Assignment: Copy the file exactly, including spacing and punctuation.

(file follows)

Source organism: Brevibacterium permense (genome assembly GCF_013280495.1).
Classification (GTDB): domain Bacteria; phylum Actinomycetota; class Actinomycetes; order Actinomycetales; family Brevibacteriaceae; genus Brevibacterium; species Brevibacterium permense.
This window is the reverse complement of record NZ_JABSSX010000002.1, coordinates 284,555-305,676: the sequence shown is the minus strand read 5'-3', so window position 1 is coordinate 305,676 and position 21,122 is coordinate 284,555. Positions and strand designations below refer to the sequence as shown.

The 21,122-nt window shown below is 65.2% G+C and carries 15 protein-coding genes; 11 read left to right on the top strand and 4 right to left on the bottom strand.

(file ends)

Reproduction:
Source organism: Brevibacterium permense (genome assembly GCF_013280495.1).
Classification (GTDB): domain Bacteria; phylum Actinomycetota; class Actinomycetes; order Actinomycetales; family Brevibacteriaceae; genus Brevibacterium; species Brevibacterium permense.
This window is the reverse complement of record NZ_JABSSX010000002.1, coordinates 284,555-305,676: the sequence shown is the minus strand read 5'-3', so window position 1 is coordinate 305,676 and position 21,122 is coordinate 284,555. Positions and strand designations below refer to the sequence as shown.

The 21,122-nt window shown below is 65.2% G+C and carries 15 protein-coding genes; 11 read left to right on the top strand and 4 right to left on the bottom strand.